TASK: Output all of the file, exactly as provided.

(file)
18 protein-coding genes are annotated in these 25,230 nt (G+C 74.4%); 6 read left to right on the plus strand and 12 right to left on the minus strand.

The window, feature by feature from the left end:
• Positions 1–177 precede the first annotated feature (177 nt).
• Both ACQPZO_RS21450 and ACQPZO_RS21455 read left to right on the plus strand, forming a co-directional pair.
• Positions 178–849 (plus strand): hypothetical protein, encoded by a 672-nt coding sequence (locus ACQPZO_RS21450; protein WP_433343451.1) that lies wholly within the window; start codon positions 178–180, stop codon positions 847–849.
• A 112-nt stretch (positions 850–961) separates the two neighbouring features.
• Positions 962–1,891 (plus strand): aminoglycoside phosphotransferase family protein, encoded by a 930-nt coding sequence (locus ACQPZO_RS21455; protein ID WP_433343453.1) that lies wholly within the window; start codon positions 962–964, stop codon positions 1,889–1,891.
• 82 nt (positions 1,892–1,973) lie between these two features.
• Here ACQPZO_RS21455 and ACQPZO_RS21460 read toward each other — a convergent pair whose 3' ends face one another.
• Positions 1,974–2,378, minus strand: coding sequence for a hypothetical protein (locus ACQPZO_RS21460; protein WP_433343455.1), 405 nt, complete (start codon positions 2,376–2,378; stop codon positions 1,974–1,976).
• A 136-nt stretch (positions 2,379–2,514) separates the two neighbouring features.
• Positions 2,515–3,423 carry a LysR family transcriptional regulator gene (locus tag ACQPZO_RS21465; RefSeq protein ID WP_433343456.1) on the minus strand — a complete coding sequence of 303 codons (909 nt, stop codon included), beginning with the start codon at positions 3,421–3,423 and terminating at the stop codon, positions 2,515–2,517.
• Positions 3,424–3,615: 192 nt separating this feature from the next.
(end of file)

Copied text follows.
18 protein-coding genes are annotated in these 25,230 nt (G+C 74.4%); 6 read left to right on the plus strand and 12 right to left on the minus strand.

The window, feature by feature from the left end:
• Positions 1–177 precede the first annotated feature (177 nt).
• Both ACQPZO_RS21450 and ACQPZO_RS21455 read left to right on the plus strand, forming a co-directional pair.
• Positions 178–849 (plus strand): hypothetical protein, encoded by a 672-nt coding sequence (locus ACQPZO_RS21450; protein WP_433343451.1) that lies wholly within the window; start codon positions 178–180, stop codon positions 847–849.
• A 112-nt stretch (positions 850–961) separates the two neighbouring features.
• Positions 962–1,891 (plus strand): aminoglycoside phosphotransferase family protein, encoded by a 930-nt coding sequence (locus ACQPZO_RS21455; protein ID WP_433343453.1) that lies wholly within the window; start codon positions 962–964, stop codon positions 1,889–1,891.
• 82 nt (positions 1,892–1,973) lie between these two features.
• Here ACQPZO_RS21455 and ACQPZO_RS21460 read toward each other — a convergent pair whose 3' ends face one another.
• Positions 1,974–2,378, minus strand: coding sequence for a hypothetical protein (locus ACQPZO_RS21460; protein WP_433343455.1), 405 nt, complete (start codon positions 2,376–2,378; stop codon positions 1,974–1,976).
• A 136-nt stretch (positions 2,379–2,514) separates the two neighbouring features.
• Positions 2,515–3,423 carry a LysR family transcriptional regulator gene (locus tag ACQPZO_RS21465; RefSeq protein ID WP_433343456.1) on the minus strand — a complete coding sequence of 303 codons (909 nt, stop codon included), beginning with the start codon at positions 3,421–3,423 and terminating at the stop codon, positions 2,515–2,517.
• Positions 3,424–3,615: 192 nt separating this feature from the next.